Ian Waite Grasmere Swans 17  
Peter Lawrance Lumsdale 17  
Martin Allen River Severn 17  
Martin Hall Summers Day 17  
Chantal Cooper Sunrise Through The Mist On Mam Tor 17  
Dave Varnham Windermere from Wray 17  
Gary wood Duckpool 17  
Micheal Dawe Scotish Lake 17  
Alan Wardropper Power to the People 17  
Md Trigg Beacon Outcrop 16  
John Smith Caerhays Beach 16  
Peter Lawrance Landscape London 16  
Gary Wood Priests Cove 16  
Dave Varnham View from Wray Castle 16  
Alan Wardropper Lamlash Harbour 16  
Micheal Dawe Stately Home 16  
Md Trigg Warwick Castle 16  
John Smith Winter Morning 16  
Martin Allen Mickledon Beck 15

Click for Gallery

2018/19 POTY 3: Open Monochrome

2018/19 POTY 3: Open Monochrome

Last night was the POTY 3: “Open Monochrome”: 3rd round of POTY. It was an Open Themed print competition but the prints had to be monochrome. Usual print rules and peer voting applied and 33 members voted on the 58 submitted images.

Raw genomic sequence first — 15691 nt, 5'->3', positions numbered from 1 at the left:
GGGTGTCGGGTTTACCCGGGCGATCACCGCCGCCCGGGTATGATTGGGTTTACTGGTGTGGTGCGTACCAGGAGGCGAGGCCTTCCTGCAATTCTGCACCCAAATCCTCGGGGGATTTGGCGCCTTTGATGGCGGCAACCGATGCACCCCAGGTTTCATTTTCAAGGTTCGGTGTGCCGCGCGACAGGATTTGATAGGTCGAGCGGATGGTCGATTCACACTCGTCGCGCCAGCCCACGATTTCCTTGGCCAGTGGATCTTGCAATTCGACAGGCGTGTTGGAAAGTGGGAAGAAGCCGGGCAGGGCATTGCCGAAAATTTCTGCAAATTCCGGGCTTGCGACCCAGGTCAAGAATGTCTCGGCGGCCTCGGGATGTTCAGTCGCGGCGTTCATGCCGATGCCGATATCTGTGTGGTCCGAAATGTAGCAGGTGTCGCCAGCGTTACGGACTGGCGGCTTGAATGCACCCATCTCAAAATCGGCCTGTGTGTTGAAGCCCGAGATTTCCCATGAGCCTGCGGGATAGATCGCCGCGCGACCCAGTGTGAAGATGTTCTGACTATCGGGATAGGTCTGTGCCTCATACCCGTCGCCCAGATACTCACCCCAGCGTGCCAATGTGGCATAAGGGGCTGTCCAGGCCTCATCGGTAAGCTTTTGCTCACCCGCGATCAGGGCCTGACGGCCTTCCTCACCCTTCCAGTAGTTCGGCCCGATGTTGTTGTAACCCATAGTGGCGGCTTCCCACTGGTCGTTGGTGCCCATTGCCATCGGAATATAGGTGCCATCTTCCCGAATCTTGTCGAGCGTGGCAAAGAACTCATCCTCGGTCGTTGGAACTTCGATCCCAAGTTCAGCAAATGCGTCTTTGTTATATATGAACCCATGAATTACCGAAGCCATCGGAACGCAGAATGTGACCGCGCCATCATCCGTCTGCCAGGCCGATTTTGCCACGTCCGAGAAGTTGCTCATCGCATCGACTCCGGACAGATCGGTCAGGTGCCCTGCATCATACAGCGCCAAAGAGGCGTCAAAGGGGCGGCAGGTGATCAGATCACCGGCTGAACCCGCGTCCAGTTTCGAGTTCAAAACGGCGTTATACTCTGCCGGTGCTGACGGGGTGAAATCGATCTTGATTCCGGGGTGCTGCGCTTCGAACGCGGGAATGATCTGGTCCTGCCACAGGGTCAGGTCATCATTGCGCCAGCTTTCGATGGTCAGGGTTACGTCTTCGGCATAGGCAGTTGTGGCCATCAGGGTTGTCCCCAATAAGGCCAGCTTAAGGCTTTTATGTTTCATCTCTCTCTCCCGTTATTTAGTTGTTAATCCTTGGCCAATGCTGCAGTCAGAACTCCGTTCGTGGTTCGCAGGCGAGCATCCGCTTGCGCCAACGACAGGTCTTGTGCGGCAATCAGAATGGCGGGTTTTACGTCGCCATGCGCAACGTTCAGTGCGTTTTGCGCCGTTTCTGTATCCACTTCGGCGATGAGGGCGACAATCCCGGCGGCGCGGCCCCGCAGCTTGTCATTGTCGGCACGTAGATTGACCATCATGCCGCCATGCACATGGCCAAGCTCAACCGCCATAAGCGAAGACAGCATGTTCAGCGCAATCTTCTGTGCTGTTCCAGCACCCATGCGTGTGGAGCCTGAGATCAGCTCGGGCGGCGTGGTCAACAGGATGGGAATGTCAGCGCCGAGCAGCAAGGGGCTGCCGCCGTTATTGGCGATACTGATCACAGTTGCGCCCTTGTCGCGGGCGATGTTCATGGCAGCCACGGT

The voting was followed by a presentation from one of our new members James Botterill entitled  “The confession’s of a virgin Wedding Photographer.” during which James explained the importance of preparation and planning in this case in relation to his first ever attempt at wedding photography for his Cousin (so no pressure). Weddings are probably the single most planned event in a persons life with the planning starting months in advance if not years but on the day the only fixed point in time is when the bride arrives at the church, registry office, ceremony what ever but who often is late. The rest of the day sort of follows a pattern but is quite fluid in when and what happens. He described how he undertook both physical and virtual web research, looked at other peoples images for ideas, locations near the wedding venue and the realisation that the presentation of the final images needed to have a common look and feel to them. How when he went to the actual locations found they weren’t quite as shown but how on the day the previous visit scouting locations paid dividends as events didn’t go to the expected timetable and he end up with just 5 minutes to whisk the bride away to get some images. How he got he bride and groom to practice poses like in the professional images which are actually are often taken with models he wanted the couple to look natural & comfortable with each other looked rather than staged and how he used visual prompts to aid this. The need to have a list of the “Shots” First sight of the dress, First Kiss, First Dance etc but also the need to also keep an eye out for the unexpected cameo’s. To have a plan and a backup plan and too know your equipment for when things like the weather don’t play ball where you’d planned for the group shots to be out doors with a wonderful back drop, but it rains and you need to either retreat in doors or bring out the brollys. He illustrated his talk with some impressive images just a few from the hundreds of images he took and there were some stunning shots amongst them.